Manistique City Council tables special assessment

MANISTIQUE — A proposed special assessment that would affect all property in the city of Manistique was tabled by the Manistique City Council Monday, after a petition was submitted by residents opposing the assessment.

The special assessment, which would levy an estimated 2.5 mills ($2.50 per $1,000 of taxable value) on all properties within the city’s borders. On average, a home in Manistique has a taxable value just under $28,000, bringing the total cost for the average homeowner to about $70 annually. The special assessment would bring in roughly $158,214 in the first year for police and fire protection costs and expenses.

Typically, millages are presented to voters as ballot questions. However, Act 33 of 1951 allows for a special assessment to be used to fund police and fire protection services. Beyond the fact a special assessment bypasses a ballot question, the primary difference is that a special assessment is levied on a district, which is a designated area of the city. In the case of the special assessment proposed in Manistique, the district matches the city’s borders, and all properties would be subject to the special assessment.

The idea of the special assessment was presented because the city is facing a shortfall in the general fund for the current fiscal year, which will end June 30. The shortfall will likely trigger a negative net position finding in the next city audit, essentially alerting the state’s treasury department that the city has more liabilities than funds to pay them and is in financial distress.

By law, communities must pass balanced budgets and maintain a postitive net position. When a general fund goes in the red, cities must develop what is known as a “deficit elimination plan” and file it with the state. That plan outlines the steps the city will take to get back into the black, which could include levying special assessments.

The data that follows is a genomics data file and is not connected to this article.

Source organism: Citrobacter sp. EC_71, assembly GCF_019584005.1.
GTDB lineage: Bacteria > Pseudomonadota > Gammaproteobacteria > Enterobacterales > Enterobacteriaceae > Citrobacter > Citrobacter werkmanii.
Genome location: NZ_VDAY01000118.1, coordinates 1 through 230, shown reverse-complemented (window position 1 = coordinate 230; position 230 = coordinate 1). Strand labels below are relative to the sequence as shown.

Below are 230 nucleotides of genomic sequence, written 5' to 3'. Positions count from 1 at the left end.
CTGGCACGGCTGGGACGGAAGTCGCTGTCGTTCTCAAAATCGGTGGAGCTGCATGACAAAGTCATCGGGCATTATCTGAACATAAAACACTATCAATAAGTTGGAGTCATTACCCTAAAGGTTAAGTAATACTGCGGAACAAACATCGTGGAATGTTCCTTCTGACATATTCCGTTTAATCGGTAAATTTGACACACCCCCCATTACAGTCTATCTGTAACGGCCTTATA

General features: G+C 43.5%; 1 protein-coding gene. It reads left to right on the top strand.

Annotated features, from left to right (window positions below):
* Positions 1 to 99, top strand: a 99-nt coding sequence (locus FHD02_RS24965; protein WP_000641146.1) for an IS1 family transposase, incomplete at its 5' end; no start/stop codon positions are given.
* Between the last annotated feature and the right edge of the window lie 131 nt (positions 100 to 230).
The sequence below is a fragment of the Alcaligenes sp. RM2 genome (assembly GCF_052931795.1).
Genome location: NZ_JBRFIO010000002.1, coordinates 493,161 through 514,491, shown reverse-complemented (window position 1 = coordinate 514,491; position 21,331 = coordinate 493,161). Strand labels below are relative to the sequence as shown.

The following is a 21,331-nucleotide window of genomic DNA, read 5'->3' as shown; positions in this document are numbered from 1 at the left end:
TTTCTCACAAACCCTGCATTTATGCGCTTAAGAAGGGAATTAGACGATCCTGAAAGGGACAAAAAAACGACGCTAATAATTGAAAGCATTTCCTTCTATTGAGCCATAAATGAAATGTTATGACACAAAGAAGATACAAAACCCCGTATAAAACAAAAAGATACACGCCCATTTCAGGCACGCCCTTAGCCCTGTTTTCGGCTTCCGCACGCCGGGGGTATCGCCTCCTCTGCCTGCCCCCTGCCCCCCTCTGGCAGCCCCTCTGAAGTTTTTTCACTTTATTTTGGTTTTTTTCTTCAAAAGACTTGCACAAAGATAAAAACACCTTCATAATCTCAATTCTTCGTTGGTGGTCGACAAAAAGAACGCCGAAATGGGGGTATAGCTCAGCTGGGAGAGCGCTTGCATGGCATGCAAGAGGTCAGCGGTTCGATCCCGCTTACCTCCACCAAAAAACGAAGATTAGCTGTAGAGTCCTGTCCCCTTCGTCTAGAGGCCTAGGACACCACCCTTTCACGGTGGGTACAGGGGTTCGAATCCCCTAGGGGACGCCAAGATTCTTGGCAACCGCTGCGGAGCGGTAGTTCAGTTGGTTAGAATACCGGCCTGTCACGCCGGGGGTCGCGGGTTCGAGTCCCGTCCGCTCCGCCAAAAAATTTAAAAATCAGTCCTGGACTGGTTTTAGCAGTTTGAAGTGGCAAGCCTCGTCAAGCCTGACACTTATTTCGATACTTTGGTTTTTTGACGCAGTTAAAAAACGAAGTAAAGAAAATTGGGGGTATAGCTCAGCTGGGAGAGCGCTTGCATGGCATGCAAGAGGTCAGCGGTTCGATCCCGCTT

It has taken years and multiple outside factors to get the city into its current financial position.

“It’s due to a lot of factors,” said Manistique City Manager Corey Barr. “Inflation is one of the big ones, but just our taxable value in the city of Manistique is less than it was in 2008. In 2008, we were at $65 million taxable value, and we’re currently sitting at $63 million in taxable value. We’re one of the very few communities in the state that had that much (stagnation) or deficit of taxable value. It just usually doesn’t happen.”

Typically, a community increases its tax capture in two ways: either a property that has been owned for an extended period of time is sold, “uncapping” the maximum amount that can be collected from a property; or a property is developed in some way, which both uncaps the taxes and increases the underlying value of the property itself due to the value of the development.

However, Manistique has a few things going against it. According to Barr, every lot in the town that is buildable already has some sort of building on it, like a home or store. That prevents new homes from being built and adds additional demolition costs for businesses looking to relocated to the city.

“There’s very little new construction, which would help taxable value,” said Barr.

While inflation affects the rate of construction as well, individual homeowners are also feeling the burn of current economic conditions. Some of those residents submitted a petition to the city in opposition to the assessment.

The petition has been sent out for legal review to verify signatures. In response, the council voted Monday to table discussion of the assessment to a future meeting.


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